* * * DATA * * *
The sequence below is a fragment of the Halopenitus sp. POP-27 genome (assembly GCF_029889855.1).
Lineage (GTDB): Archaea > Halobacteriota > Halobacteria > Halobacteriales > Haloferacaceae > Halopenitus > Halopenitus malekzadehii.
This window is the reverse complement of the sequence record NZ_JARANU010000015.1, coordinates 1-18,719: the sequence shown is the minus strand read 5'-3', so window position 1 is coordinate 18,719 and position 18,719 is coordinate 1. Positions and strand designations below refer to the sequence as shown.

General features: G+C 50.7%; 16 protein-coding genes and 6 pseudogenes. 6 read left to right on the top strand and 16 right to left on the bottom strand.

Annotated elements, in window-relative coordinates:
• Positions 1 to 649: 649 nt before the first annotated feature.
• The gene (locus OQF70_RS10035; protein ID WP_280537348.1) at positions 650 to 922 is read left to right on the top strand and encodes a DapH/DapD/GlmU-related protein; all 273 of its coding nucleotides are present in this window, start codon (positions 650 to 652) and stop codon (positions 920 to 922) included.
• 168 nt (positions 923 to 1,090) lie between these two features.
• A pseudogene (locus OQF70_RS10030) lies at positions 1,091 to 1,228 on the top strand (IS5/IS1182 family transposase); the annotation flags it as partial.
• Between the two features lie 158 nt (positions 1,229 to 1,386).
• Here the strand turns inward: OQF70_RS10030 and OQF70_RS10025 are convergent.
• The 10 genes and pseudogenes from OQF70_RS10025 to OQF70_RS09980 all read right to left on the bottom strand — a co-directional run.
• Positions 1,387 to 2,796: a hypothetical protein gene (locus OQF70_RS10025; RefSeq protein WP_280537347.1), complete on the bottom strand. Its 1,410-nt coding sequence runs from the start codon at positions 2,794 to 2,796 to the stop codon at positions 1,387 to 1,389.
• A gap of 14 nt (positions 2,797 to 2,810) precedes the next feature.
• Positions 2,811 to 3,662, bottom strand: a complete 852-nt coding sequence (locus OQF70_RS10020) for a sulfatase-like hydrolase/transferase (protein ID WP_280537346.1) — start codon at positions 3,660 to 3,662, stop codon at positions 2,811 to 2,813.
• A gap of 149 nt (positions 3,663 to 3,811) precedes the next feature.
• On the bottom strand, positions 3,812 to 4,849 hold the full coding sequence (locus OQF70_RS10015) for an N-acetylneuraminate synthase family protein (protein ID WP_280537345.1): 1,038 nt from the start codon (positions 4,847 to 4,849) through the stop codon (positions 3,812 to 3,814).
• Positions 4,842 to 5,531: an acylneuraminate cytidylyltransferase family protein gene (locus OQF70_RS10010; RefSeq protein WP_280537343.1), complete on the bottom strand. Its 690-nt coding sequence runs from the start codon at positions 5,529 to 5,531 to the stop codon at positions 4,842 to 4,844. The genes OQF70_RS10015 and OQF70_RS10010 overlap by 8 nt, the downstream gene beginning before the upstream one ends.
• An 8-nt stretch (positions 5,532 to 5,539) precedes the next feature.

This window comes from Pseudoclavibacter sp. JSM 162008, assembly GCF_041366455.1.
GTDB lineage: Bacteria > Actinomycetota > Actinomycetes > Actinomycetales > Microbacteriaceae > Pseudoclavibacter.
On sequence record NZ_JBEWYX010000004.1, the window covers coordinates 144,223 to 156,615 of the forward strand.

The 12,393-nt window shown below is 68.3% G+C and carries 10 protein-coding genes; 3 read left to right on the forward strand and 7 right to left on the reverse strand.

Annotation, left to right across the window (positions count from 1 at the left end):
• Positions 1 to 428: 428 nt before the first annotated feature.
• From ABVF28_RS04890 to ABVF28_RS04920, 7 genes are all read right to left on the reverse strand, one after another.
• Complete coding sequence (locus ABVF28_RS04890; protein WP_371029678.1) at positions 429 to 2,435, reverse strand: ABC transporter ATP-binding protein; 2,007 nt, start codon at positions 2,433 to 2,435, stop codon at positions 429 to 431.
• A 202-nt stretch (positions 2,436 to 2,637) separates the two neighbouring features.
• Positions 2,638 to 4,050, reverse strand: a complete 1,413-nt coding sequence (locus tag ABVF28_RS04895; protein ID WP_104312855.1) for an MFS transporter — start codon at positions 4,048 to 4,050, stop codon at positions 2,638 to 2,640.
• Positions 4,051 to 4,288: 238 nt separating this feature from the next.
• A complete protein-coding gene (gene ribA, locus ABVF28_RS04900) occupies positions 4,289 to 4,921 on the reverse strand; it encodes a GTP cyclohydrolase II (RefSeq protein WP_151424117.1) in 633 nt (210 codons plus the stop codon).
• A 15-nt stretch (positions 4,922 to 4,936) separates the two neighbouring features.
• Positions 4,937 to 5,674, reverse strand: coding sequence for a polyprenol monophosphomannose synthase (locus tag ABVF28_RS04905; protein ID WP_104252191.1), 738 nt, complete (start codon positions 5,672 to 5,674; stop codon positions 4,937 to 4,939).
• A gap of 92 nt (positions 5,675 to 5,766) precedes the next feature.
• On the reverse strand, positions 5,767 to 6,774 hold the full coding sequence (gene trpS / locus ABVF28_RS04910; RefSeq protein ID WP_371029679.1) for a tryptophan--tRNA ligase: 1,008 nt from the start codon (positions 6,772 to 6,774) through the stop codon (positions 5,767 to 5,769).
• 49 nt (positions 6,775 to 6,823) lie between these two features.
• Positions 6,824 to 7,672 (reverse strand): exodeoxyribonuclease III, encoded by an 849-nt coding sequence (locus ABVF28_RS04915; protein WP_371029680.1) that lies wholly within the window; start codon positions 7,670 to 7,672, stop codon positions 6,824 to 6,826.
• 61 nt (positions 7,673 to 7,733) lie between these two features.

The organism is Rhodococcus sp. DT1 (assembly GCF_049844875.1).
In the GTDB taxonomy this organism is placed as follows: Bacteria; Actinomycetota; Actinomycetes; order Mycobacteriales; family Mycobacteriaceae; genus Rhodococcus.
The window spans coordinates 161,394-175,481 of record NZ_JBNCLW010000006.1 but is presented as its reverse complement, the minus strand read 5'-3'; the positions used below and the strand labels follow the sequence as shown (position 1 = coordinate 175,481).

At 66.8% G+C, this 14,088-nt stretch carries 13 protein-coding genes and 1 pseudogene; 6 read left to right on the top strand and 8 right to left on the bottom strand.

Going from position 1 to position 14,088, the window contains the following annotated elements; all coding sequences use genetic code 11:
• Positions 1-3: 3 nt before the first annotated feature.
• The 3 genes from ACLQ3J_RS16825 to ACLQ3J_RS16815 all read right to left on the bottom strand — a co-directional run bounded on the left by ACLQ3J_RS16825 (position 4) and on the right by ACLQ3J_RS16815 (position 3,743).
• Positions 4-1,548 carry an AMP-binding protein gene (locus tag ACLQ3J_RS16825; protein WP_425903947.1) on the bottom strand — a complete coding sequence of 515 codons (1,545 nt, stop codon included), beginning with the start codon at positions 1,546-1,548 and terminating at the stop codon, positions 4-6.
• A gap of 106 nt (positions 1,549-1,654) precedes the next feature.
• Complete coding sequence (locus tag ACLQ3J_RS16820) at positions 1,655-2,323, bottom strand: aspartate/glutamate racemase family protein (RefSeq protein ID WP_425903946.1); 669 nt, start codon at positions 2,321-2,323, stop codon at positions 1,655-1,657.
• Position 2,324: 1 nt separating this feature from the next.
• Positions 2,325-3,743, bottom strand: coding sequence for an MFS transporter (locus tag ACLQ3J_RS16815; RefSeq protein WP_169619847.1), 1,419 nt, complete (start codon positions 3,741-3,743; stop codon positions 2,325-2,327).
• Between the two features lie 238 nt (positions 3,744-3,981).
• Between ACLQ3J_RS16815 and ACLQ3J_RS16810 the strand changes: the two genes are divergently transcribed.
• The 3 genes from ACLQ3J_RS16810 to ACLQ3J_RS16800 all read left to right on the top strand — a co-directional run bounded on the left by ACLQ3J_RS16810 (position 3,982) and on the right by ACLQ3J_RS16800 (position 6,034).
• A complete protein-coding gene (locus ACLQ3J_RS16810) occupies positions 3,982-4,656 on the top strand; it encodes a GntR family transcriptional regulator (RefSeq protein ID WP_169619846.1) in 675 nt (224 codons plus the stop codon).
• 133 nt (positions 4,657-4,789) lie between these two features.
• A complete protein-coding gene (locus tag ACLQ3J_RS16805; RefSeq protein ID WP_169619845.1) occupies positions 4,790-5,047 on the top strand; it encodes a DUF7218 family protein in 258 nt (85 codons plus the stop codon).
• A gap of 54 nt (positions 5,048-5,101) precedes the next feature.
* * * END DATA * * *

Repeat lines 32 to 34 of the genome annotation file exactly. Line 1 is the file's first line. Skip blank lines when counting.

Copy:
• A 15-nt stretch (positions 4,922 to 4,936) separates the two neighbouring features.
• Positions 4,937 to 5,674, reverse strand: coding sequence for a polyprenol monophosphomannose synthase (locus tag ABVF28_RS04905; protein ID WP_104252191.1), 738 nt, complete (start codon positions 5,672 to 5,674; stop codon positions 4,937 to 4,939).
• A gap of 92 nt (positions 5,675 to 5,766) precedes the next feature.